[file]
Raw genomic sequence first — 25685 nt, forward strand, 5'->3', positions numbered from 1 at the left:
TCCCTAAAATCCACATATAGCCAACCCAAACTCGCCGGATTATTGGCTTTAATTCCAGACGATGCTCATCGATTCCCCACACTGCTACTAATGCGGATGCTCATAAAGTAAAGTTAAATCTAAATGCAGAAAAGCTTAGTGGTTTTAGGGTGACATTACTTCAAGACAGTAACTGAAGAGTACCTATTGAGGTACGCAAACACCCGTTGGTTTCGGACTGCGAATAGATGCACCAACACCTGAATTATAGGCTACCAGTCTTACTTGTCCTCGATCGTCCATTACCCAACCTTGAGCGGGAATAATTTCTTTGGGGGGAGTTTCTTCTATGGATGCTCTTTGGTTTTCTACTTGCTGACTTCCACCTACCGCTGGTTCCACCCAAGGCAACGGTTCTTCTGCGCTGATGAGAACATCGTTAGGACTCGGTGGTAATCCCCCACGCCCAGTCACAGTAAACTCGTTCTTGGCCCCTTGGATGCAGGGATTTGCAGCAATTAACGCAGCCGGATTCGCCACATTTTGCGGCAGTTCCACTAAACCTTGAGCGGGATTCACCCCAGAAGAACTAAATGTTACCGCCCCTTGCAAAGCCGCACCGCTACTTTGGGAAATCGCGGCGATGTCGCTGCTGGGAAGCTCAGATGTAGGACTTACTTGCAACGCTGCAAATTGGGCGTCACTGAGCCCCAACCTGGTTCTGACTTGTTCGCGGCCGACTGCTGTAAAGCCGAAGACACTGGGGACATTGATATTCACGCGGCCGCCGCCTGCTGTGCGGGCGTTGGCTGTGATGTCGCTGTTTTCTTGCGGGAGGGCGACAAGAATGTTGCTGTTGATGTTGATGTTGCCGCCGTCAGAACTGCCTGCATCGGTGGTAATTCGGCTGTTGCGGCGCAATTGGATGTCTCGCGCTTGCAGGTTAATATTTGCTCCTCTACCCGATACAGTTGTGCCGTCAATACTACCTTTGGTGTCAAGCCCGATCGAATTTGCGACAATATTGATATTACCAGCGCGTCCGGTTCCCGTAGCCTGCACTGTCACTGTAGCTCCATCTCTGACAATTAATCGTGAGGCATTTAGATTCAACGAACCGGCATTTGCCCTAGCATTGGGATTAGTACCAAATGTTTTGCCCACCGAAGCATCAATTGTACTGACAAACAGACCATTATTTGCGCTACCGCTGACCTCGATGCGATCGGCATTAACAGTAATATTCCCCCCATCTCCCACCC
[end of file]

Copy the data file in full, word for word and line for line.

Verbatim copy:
Raw genomic sequence first — 25685 nt, forward strand, 5'->3', positions numbered from 1 at the left:
TCCCTAAAATCCACATATAGCCAACCCAAACTCGCCGGATTATTGGCTTTAATTCCAGACGATGCTCATCGATTCCCCACACTGCTACTAATGCGGATGCTCATAAAGTAAAGTTAAATCTAAATGCAGAAAAGCTTAGTGGTTTTAGGGTGACATTACTTCAAGACAGTAACTGAAGAGTACCTATTGAGGTACGCAAACACCCGTTGGTTTCGGACTGCGAATAGATGCACCAACACCTGAATTATAGGCTACCAGTCTTACTTGTCCTCGATCGTCCATTACCCAACCTTGAGCGGGAATAATTTCTTTGGGGGGAGTTTCTTCTATGGATGCTCTTTGGTTTTCTACTTGCTGACTTCCACCTACCGCTGGTTCCACCCAAGGCAACGGTTCTTCTGCGCTGATGAGAACATCGTTAGGACTCGGTGGTAATCCCCCACGCCCAGTCACAGTAAACTCGTTCTTGGCCCCTTGGATGCAGGGATTTGCAGCAATTAACGCAGCCGGATTCGCCACATTTTGCGGCAGTTCCACTAAACCTTGAGCGGGATTCACCCCAGAAGAACTAAATGTTACCGCCCCTTGCAAAGCCGCACCGCTACTTTGGGAAATCGCGGCGATGTCGCTGCTGGGAAGCTCAGATGTAGGACTTACTTGCAACGCTGCAAATTGGGCGTCACTGAGCCCCAACCTGGTTCTGACTTGTTCGCGGCCGACTGCTGTAAAGCCGAAGACACTGGGGACATTGATATTCACGCGGCCGCCGCCTGCTGTGCGGGCGTTGGCTGTGATGTCGCTGTTTTCTTGCGGGAGGGCGACAAGAATGTTGCTGTTGATGTTGATGTTGCCGCCGTCAGAACTGCCTGCATCGGTGGTAATTCGGCTGTTGCGGCGCAATTGGATGTCTCGCGCTTGCAGGTTAATATTTGCTCCTCTACCCGATACAGTTGTGCCGTCAATACTACCTTTGGTGTCAAGCCCGATCGAATTTGCGACAATATTGATATTACCAGCGCGTCCGGTTCCCGTAGCCTGCACTGTCACTGTAGCTCCATCTCTGACAATTAATCGTGAGGCATTTAGATTCAACGAACCGGCATTTGCCCTAGCATTGGGATTAGTACCAAATGTTTTGCCCACCGAAGCATCAATTGTACTGACAAACAGACCATTATTTGCGCTACCGCTGACCTCGATGCGATCGGCATTAACAGTAATATTCCCCCCATCTCCCACCC